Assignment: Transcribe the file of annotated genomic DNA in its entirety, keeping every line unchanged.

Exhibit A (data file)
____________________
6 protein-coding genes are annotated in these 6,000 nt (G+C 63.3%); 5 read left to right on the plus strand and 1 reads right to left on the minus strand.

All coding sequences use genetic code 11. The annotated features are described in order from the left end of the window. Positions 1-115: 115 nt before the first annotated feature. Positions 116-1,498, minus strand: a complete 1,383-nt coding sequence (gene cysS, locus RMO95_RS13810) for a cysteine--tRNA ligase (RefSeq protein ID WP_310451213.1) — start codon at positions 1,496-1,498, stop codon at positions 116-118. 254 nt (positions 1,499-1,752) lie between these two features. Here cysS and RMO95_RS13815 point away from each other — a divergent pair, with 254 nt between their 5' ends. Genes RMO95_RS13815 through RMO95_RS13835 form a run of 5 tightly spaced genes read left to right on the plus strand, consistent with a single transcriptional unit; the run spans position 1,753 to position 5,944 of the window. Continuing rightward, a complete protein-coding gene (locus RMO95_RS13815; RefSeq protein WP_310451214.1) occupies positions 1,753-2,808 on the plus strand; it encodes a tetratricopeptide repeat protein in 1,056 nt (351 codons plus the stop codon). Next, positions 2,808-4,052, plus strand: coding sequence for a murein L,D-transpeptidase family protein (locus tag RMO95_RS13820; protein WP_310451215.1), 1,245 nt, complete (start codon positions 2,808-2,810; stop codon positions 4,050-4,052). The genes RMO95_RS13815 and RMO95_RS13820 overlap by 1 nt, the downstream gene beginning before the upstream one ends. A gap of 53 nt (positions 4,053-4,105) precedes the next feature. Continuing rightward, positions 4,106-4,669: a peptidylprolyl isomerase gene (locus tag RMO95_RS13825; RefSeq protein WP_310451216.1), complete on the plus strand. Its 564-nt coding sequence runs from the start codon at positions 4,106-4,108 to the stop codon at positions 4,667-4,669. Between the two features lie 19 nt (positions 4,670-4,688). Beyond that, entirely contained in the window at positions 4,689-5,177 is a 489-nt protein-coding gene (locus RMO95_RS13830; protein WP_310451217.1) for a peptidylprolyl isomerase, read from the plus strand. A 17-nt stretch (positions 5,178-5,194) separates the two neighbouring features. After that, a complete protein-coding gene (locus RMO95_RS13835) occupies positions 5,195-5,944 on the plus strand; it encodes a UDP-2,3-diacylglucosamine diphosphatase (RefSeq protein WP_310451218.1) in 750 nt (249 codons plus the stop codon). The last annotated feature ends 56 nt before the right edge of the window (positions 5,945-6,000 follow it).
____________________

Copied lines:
6 protein-coding genes are annotated in these 6,000 nt (G+C 63.3%); 5 read left to right on the plus strand and 1 reads right to left on the minus strand.

All coding sequences use genetic code 11. The annotated features are described in order from the left end of the window. Positions 1-115: 115 nt before the first annotated feature. Positions 116-1,498, minus strand: a complete 1,383-nt coding sequence (gene cysS, locus RMO95_RS13810) for a cysteine--tRNA ligase (RefSeq protein ID WP_310451213.1) — start codon at positions 1,496-1,498, stop codon at positions 116-118. 254 nt (positions 1,499-1,752) lie between these two features. Here cysS and RMO95_RS13815 point away from each other — a divergent pair, with 254 nt between their 5' ends. Genes RMO95_RS13815 through RMO95_RS13835 form a run of 5 tightly spaced genes read left to right on the plus strand, consistent with a single transcriptional unit; the run spans position 1,753 to position 5,944 of the window. Continuing rightward, a complete protein-coding gene (locus RMO95_RS13815; RefSeq protein WP_310451214.1) occupies positions 1,753-2,808 on the plus strand; it encodes a tetratricopeptide repeat protein in 1,056 nt (351 codons plus the stop codon). Next, positions 2,808-4,052, plus strand: coding sequence for a murein L,D-transpeptidase family protein (locus tag RMO95_RS13820; protein WP_310451215.1), 1,245 nt, complete (start codon positions 2,808-2,810; stop codon positions 4,050-4,052). The genes RMO95_RS13815 and RMO95_RS13820 overlap by 1 nt, the downstream gene beginning before the upstream one ends. A gap of 53 nt (positions 4,053-4,105) precedes the next feature. Continuing rightward, positions 4,106-4,669: a peptidylprolyl isomerase gene (locus tag RMO95_RS13825; RefSeq protein WP_310451216.1), complete on the plus strand. Its 564-nt coding sequence runs from the start codon at positions 4,106-4,108 to the stop codon at positions 4,667-4,669. Between the two features lie 19 nt (positions 4,670-4,688). Beyond that, entirely contained in the window at positions 4,689-5,177 is a 489-nt protein-coding gene (locus RMO95_RS13830; protein WP_310451217.1) for a peptidylprolyl isomerase, read from the plus strand. A 17-nt stretch (positions 5,178-5,194) separates the two neighbouring features. After that, a complete protein-coding gene (locus RMO95_RS13835) occupies positions 5,195-5,944 on the plus strand; it encodes a UDP-2,3-diacylglucosamine diphosphatase (RefSeq protein WP_310451218.1) in 750 nt (249 codons plus the stop codon). The last annotated feature ends 56 nt before the right edge of the window (positions 5,945-6,000 follow it).